Photo by Chris Chase. Click image to enlarge
Manufacturer’s web site
By Jil McIntosh
Gas is definitely in the news these days as its price climbs to record levels. It’s always on the minds of the reviewers at Autos.ca – we may not pay for our test cars, but we do pay for the fuel we use – and so, whenever possible, we include information on the fuel consumption we experience.
That can lead to all sorts of emails and reader comments, asking why our mileage is often considerably worse (or, far less frequently, much better) than the official published fuel figures for the vehicle. There are several factors contributing to that, but one major reason is a simple one: we’re human.
Contrary to what you might expect, fuel consumption isn’t gauged on a test track. In fact, the car isn’t really driven at all during the test. It’s all performed in a laboratory, which eliminates variables, and is done by the automakers in procedures that are standardized to government specifications. The results are handed over to Natural Resources Canada, which compiles each year’s fuel figures into its ecoENERGY consumption ratings for the public’s use.
The automaker starts with a vehicle that has about 6,000 kilometres on it for “run-in” and tests it on a dynamometer. A two-cycle test is used – a more realistic five-cycle test, already adopted by the U.S. government, is under consideration in Canada – that simulates city and highway driving. For the city portion, the test represents a 12-kilometre stop-and-go trip, with an average speed of 32 km/h and a top speed of 91 km/h. The 23-minute test includes 18 stops, including four minutes of test time spent idling to represent waiting at traffic lights.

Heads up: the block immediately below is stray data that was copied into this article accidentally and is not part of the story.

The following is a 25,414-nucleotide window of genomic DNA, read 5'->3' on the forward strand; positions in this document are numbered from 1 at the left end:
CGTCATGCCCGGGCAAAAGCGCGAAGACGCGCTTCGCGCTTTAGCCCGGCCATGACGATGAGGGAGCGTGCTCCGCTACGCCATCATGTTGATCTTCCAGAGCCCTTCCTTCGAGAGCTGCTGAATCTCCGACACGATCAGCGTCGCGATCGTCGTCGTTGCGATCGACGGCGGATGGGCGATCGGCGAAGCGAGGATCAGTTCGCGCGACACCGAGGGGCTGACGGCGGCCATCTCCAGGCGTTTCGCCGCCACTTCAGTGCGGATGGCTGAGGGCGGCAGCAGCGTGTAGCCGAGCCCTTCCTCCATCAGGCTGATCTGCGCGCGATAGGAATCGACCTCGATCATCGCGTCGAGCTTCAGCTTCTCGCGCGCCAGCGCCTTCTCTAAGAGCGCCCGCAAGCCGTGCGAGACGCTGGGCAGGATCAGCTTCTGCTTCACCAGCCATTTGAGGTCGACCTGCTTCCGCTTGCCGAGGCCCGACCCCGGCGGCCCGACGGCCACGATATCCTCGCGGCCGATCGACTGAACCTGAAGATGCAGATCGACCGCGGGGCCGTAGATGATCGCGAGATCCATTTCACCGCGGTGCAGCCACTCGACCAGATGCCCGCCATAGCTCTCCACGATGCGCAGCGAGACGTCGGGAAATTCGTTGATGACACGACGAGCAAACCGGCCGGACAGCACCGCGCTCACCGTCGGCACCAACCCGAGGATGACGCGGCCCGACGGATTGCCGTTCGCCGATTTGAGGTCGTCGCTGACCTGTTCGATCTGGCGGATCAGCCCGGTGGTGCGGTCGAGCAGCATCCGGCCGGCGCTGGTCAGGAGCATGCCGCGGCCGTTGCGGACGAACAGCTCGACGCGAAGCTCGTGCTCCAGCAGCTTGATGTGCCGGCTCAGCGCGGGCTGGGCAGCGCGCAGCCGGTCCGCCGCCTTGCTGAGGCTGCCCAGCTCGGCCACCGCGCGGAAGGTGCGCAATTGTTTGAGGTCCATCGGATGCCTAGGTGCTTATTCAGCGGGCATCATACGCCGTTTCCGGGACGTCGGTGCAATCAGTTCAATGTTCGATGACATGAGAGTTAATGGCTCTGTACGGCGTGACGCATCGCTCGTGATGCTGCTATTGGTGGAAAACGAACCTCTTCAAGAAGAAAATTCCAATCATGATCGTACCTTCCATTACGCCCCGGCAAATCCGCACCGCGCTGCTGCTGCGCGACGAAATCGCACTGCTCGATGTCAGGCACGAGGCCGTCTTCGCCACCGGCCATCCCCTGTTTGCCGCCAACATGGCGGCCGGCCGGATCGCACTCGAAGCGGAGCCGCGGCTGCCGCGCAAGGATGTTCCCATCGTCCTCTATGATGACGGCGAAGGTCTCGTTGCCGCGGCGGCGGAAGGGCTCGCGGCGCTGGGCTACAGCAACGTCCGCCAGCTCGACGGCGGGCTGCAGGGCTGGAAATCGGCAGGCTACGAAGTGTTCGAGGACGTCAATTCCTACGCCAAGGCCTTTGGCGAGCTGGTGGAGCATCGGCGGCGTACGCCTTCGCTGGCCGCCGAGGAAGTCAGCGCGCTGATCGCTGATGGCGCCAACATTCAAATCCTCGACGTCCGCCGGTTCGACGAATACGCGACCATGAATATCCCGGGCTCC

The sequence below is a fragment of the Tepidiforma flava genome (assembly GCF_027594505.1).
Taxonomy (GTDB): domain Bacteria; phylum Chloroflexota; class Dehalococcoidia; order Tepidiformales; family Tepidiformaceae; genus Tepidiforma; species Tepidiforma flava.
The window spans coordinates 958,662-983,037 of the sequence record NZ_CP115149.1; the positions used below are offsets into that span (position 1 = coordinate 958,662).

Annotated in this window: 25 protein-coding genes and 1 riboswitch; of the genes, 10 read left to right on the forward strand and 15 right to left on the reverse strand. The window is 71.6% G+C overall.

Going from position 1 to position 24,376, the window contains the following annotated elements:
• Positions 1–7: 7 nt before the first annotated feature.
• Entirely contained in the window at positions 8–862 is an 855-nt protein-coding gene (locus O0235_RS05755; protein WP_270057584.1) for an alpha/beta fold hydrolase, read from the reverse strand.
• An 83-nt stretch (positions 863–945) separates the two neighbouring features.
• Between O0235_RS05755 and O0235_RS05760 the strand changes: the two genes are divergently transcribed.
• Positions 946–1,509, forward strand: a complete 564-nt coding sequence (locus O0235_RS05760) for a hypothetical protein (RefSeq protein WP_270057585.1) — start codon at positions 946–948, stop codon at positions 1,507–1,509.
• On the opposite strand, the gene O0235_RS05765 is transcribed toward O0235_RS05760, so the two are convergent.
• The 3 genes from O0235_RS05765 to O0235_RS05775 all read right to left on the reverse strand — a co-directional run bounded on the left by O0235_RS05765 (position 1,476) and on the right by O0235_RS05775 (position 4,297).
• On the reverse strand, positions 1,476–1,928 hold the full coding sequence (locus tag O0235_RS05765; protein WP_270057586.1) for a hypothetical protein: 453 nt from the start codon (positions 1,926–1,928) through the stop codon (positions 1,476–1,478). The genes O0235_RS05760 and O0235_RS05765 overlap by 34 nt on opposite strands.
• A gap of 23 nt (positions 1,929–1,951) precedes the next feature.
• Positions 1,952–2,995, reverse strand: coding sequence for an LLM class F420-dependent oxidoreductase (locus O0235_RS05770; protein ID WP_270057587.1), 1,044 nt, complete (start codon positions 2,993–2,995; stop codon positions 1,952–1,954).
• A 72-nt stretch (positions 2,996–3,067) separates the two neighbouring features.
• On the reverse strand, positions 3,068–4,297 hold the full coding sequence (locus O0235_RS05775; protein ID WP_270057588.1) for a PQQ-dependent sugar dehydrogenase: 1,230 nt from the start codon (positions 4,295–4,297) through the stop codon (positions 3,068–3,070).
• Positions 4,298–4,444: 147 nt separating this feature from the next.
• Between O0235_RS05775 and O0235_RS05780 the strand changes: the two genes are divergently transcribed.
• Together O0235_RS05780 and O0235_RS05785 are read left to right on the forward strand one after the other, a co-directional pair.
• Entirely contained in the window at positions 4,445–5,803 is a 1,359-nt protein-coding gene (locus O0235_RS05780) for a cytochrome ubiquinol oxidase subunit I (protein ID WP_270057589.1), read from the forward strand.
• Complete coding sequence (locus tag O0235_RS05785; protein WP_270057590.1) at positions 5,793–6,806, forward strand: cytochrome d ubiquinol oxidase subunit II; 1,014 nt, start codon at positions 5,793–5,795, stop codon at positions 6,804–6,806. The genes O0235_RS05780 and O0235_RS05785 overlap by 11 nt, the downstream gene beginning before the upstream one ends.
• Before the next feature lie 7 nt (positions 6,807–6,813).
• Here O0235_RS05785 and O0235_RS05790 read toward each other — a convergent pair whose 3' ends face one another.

The test is done with a cold engine similar to one that’s been sitting overnight in the summer. The first eight minutes of the test are then repeated with a hot engine start, similar to a vehicle that has been driven, stopped for a short time, and then started up again. The highway trip starts with a hot engine and runs for 31 minutes, covering a simulated 16 kilometres at an average speed of 77 km/h and a top speed of 97 km/h. The speed varies to simulate different highway and rural roads. The test staff doesn’t measure the amount of fuel gone from the tank, but analyzes the exhaust, calculating the fuel consumption from the emissions generated.
Transport Canada occasionally audits the results. Vehicles selected for audit testing include those with advanced technologies that are new or recent to the Canadian market, high-production volume models popular with buyers, and models that haven’t been tested in quite a while. Also subject to audit are those where the automaker reports higher or lower fuel consumption data than expected, or models with previous discrepancies between the reported figures and independent audit test ratings. In this case, the government buys vehicles from dealerships through a bidding process and puts 3,500 km on the odometer using a specific route, specific speeds and a single driver. The fuel is drained and replaced with a standardized test fuel. The vehicle is tested on a dynamometer, where its emissions are analyzed and compared with the figures submitted by the car company.